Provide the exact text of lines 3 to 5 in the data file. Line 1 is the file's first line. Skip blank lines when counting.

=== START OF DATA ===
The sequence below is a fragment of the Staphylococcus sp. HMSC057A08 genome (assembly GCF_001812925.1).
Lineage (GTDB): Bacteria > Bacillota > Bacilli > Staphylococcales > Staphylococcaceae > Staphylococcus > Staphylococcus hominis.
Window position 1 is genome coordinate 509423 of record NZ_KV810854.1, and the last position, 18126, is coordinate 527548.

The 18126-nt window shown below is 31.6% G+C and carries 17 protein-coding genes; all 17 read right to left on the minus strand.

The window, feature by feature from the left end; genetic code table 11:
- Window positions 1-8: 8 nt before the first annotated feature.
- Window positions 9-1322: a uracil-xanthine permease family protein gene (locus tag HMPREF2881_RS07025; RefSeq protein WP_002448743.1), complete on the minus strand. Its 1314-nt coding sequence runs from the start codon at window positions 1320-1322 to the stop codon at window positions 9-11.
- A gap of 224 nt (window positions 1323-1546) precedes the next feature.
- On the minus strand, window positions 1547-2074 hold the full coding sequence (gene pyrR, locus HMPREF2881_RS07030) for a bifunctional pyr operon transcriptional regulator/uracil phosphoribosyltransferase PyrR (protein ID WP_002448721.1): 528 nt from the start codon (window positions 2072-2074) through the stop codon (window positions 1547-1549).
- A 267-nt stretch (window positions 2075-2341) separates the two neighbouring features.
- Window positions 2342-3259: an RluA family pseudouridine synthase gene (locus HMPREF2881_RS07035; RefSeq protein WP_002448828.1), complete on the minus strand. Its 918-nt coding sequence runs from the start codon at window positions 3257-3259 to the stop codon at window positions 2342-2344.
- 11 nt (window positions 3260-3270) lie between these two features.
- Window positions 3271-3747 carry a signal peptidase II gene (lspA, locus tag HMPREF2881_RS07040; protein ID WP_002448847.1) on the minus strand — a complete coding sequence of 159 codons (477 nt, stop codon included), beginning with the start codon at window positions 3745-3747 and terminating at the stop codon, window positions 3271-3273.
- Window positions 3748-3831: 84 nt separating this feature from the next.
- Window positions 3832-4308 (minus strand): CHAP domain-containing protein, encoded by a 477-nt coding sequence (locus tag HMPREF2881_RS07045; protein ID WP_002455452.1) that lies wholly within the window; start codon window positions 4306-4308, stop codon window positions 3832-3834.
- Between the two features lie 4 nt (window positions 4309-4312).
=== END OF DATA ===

Window position 1 is genome coordinate 509423 of record NZ_KV810854.1, and the last position, 18126, is coordinate 527548.

The 18126-nt window shown below is 31.6% G+C and carries 17 protein-coding genes; all 17 read right to left on the minus strand.

The window, feature by feature from the left end; genetic code table 11: